And NPR’s coverage of the present administration is a study in euphemism, rationalization, and justification. Every failure or setback is “unexpected,” any modest success is “profound” and “important.”
Despite this corporatism and institutional arrogance, NPR produces some good work. Its overall tone is generally earnest rather than partisan. And it puts on some damn good shows — including its weekend programming staples Car Talk and the documentary series This American Life. When you’ve listened to one of these — or a set of Ella Fitzgerald’s best work — it’s easy to rationalize an earnest, middlebrow radio network as, well, maybe not the worst waste of $40 or $50 million in taxpayer money.
Perhaps most important to establishment Republicans, the government subsidies give them influence with NPR. And its earnest, middlebrow listeners. As long as the network relies on government funds, it has to be “fair” to both establishment political parties. And, in this context, “fair” means perpetuating topics and coverage that serves the interests of the establishment parties.
So, why the difference this year? Why the executive resignations instead of another statist tango? Was the difference James O’Keefe? Or forces beyond his media trickery?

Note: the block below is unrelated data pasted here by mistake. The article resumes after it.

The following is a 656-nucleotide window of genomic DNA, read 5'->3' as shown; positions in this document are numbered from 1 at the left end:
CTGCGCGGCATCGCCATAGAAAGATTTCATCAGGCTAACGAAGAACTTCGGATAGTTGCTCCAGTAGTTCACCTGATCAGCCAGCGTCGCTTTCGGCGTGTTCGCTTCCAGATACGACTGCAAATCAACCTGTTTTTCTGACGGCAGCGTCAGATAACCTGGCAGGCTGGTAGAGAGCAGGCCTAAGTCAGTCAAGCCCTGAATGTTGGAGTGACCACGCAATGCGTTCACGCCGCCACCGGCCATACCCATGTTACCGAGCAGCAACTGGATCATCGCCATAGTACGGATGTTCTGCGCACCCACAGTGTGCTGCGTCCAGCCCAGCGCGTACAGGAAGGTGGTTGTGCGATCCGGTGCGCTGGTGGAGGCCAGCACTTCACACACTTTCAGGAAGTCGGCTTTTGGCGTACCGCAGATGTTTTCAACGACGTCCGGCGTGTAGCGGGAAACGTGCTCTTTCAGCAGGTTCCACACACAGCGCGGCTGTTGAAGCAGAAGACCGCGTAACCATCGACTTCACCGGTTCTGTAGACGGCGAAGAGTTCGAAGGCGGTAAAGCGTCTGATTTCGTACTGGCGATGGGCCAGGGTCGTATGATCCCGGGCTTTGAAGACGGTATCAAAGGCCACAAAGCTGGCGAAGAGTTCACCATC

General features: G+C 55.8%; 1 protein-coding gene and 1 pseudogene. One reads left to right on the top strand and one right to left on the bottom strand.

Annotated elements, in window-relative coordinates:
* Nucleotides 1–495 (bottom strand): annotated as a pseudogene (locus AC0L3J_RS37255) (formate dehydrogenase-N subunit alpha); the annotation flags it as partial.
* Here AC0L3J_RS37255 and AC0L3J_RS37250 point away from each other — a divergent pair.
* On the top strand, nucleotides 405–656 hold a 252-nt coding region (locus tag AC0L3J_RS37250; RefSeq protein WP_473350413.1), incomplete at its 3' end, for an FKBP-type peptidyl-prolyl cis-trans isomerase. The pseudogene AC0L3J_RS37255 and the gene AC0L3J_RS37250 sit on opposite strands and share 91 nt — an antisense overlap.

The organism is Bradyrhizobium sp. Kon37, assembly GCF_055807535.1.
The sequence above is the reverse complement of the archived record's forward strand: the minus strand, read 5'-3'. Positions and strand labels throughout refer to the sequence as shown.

Probably the latter.
An NPR employee in a position to know told me that the organization elite worries that establishment Republicans aren’t interested in the tango this time around. Influenced by Tea Party activists, particularly in the House of Representatives, the GOP may actually cut NPR’s allowance significantly, if not completely. That’s why Ron Schiller’s boast about not needing government money and obsequious remarks about ignorant Tea Partiers were such a double-whammy. And why NPR’s Board wanted more than just the head of a middle-level executive who was already halfway out the door.
NPR’s institutional elite may still be as earnest and dedicated as the network itself; but it breeds monsters.
NPR fired Vivian Schiller to show true believers in the Congress that it’s still willing to dance the statist tango. Now, it waits to see if they’re impressed. We’ll find out this summer, when Speaker Boehner assembles his first budget.
One last point to consider, with regard to arrogance of institutions like NPR.
Here in the States, public radio is like your uncle, the charming communist who teaches sociology at the local community college. Earnest. Dedicated. Credentialed. Green. Reform-minded. Smart in a million minor ways. So, why do many of its employees make bone-headed decisions in the things they say and do?